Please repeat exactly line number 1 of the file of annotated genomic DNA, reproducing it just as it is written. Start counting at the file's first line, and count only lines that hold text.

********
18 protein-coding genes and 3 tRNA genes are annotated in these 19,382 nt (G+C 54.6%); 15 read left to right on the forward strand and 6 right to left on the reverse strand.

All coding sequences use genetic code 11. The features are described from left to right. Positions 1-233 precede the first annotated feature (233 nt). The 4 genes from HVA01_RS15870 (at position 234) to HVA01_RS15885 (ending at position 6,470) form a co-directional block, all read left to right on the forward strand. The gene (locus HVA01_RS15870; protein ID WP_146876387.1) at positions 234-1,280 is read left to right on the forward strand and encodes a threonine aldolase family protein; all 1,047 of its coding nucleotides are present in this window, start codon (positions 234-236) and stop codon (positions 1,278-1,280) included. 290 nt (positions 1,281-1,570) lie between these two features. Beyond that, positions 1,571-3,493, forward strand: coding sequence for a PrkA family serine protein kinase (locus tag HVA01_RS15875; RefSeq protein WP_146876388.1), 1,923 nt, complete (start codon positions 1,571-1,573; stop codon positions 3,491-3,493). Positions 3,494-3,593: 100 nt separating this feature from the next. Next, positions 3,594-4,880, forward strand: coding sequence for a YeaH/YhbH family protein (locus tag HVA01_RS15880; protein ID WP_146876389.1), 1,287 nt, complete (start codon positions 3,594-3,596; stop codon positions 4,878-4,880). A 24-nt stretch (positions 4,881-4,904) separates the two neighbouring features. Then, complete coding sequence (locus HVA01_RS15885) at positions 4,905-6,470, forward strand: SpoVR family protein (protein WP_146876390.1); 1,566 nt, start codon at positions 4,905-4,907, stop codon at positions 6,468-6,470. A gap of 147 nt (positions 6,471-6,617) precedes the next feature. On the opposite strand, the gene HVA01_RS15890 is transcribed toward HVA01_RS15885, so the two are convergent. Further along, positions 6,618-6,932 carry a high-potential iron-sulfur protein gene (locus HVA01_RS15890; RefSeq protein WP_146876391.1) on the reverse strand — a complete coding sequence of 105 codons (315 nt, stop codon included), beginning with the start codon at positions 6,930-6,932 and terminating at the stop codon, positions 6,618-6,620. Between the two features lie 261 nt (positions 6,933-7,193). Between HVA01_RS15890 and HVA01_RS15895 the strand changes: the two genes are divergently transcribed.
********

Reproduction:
18 protein-coding genes and 3 tRNA genes are annotated in these 19,382 nt (G+C 54.6%); 15 read left to right on the forward strand and 6 right to left on the reverse strand.